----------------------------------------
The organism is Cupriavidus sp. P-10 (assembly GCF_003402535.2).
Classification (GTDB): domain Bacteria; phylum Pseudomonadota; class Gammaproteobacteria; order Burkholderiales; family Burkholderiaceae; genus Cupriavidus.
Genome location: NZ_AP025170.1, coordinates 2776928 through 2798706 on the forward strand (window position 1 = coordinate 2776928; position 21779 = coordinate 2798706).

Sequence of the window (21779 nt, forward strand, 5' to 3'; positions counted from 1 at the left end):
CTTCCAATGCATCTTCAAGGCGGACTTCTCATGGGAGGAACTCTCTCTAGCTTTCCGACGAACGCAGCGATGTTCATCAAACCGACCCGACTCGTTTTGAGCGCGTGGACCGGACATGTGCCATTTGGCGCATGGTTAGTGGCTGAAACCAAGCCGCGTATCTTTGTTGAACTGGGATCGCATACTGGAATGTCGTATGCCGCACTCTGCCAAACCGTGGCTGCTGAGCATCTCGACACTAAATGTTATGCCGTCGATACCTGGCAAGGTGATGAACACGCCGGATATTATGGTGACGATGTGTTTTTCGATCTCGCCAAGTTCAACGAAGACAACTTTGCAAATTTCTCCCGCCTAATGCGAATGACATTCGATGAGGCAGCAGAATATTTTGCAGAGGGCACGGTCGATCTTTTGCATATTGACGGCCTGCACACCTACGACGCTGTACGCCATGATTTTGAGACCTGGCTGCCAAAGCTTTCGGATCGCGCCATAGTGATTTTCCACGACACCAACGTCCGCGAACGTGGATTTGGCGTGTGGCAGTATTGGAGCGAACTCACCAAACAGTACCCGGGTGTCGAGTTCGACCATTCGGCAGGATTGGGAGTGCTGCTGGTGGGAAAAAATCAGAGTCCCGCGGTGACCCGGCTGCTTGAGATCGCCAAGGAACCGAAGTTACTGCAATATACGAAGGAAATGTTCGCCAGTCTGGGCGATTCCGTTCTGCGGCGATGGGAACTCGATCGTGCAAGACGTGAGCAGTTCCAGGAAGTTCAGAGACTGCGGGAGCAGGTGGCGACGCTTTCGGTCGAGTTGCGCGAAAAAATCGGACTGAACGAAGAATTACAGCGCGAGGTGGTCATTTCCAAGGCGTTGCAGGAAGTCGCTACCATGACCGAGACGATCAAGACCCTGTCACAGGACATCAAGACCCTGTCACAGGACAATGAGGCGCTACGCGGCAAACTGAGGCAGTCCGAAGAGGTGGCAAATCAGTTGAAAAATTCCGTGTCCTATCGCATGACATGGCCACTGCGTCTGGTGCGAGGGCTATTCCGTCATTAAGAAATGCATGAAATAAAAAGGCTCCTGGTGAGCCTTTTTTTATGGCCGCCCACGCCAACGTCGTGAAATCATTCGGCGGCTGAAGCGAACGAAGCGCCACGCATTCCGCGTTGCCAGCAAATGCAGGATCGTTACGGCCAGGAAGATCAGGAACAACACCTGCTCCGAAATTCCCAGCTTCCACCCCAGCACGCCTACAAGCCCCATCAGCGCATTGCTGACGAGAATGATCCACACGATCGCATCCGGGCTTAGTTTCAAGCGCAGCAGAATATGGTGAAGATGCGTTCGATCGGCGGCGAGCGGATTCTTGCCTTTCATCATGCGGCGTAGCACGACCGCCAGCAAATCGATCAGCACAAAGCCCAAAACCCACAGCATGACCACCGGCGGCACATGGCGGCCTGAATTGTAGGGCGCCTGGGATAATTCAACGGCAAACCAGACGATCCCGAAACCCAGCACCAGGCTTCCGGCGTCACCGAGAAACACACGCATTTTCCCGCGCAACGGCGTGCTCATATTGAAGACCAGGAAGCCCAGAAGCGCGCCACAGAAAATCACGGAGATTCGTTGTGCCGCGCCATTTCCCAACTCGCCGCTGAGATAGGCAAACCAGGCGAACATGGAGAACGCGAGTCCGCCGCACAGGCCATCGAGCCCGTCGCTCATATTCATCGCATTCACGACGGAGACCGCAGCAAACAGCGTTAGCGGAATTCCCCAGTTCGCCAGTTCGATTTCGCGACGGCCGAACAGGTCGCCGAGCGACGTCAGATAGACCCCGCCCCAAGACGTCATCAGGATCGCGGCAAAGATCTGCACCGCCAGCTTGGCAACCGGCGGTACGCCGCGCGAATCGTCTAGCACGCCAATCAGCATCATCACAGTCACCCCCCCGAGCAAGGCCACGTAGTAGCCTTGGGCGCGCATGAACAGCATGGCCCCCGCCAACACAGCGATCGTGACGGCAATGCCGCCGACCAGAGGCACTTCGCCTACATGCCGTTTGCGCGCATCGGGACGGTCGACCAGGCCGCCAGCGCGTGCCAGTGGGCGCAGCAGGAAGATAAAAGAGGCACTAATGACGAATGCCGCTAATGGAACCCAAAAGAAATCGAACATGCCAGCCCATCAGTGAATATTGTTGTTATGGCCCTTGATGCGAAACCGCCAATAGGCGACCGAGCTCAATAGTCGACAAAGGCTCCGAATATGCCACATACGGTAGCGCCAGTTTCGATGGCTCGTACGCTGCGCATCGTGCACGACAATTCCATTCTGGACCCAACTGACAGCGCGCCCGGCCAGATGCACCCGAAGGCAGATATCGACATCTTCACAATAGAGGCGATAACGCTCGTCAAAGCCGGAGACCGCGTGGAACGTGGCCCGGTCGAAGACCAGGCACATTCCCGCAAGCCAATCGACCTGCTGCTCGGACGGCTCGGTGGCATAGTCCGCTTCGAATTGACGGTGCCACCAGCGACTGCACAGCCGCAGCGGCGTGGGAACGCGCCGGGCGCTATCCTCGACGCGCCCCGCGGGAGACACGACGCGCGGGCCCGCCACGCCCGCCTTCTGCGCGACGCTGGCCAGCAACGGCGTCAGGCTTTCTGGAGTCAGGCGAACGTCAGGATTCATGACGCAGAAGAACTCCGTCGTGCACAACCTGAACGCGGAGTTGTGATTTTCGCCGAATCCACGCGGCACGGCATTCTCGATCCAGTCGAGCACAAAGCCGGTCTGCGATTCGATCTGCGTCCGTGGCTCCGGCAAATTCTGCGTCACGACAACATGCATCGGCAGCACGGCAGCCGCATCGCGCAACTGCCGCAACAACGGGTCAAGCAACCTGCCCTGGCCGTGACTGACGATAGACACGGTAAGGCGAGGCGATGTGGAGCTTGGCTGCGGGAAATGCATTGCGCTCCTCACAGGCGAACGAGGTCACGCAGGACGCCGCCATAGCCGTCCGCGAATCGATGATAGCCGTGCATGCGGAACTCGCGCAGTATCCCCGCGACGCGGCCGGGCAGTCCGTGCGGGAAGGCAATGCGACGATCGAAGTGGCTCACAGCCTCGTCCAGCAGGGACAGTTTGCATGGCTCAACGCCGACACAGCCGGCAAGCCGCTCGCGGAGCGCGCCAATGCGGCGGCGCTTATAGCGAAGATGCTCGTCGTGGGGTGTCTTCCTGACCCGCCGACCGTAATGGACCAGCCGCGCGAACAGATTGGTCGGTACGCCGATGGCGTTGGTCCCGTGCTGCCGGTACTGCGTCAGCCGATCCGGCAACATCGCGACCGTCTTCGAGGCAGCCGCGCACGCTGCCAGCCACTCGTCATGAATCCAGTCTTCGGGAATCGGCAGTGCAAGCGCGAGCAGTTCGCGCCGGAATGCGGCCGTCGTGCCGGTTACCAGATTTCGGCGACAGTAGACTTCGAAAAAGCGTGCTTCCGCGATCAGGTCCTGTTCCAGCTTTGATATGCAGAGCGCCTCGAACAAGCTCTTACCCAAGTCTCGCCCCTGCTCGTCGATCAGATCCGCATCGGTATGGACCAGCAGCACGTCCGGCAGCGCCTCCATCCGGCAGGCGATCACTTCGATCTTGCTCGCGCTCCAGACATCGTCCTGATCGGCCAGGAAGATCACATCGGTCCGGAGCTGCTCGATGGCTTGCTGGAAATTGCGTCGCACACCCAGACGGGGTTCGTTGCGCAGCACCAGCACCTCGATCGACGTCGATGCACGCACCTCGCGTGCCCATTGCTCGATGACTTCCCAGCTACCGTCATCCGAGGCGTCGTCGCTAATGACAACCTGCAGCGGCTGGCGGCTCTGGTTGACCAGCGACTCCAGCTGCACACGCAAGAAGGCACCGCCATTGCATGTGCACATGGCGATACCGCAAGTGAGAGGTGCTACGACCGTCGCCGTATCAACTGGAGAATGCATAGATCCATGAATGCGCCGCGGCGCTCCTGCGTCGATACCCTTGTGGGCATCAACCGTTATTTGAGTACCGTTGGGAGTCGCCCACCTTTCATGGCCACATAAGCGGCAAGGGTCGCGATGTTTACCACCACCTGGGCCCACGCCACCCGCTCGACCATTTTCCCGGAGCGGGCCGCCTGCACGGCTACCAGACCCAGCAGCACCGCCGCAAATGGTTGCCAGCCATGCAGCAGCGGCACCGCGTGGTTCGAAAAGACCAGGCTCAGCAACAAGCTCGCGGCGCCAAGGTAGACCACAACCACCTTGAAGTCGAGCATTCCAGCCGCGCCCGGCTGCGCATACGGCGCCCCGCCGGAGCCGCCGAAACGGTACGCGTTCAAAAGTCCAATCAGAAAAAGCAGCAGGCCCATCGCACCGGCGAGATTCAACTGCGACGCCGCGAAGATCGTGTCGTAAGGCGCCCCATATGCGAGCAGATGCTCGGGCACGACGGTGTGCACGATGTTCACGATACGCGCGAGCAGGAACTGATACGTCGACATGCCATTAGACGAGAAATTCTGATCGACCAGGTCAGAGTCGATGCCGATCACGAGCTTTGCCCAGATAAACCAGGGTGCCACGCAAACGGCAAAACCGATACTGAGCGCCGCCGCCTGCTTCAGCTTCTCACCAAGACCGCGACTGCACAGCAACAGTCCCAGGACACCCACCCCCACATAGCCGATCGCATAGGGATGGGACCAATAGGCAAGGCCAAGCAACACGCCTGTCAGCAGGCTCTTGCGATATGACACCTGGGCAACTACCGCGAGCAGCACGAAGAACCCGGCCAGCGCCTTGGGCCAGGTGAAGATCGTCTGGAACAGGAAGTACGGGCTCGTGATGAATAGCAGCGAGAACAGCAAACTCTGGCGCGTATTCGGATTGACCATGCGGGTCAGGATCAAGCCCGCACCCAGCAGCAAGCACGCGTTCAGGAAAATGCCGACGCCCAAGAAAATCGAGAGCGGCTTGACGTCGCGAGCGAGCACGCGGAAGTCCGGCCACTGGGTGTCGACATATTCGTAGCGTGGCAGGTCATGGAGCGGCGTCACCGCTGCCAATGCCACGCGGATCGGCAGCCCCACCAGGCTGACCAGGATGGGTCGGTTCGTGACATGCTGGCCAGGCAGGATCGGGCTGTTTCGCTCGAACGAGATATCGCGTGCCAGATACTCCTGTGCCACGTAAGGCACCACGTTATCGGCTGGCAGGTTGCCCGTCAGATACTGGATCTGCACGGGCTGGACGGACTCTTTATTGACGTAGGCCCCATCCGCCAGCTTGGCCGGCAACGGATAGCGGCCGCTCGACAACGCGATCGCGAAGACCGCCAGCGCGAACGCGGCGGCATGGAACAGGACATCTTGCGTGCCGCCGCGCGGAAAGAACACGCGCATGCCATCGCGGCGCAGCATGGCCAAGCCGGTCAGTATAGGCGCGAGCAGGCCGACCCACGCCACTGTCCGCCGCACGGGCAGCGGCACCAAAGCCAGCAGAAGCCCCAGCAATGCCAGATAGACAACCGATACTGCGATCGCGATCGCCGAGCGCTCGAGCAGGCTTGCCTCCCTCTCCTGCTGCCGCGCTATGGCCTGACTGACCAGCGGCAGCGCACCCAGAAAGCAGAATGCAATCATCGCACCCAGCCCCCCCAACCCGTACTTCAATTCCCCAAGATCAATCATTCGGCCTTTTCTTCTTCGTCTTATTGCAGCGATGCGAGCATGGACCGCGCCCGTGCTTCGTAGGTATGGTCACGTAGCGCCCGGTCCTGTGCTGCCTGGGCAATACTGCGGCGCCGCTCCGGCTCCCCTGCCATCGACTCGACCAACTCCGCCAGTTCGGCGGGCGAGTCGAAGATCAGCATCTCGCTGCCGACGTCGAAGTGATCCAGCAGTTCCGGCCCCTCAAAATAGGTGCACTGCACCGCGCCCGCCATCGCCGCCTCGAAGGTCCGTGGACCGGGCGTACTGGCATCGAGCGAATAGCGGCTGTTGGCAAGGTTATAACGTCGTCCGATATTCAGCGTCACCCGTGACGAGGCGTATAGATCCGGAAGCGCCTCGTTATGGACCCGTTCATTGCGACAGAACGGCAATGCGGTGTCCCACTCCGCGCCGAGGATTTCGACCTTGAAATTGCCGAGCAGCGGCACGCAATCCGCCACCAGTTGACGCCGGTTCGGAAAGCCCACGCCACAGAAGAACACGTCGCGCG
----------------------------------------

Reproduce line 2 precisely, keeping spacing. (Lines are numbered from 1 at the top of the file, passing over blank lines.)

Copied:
Classification (GTDB): domain Bacteria; phylum Pseudomonadota; class Gammaproteobacteria; order Burkholderiales; family Burkholderiaceae; genus Cupriavidus.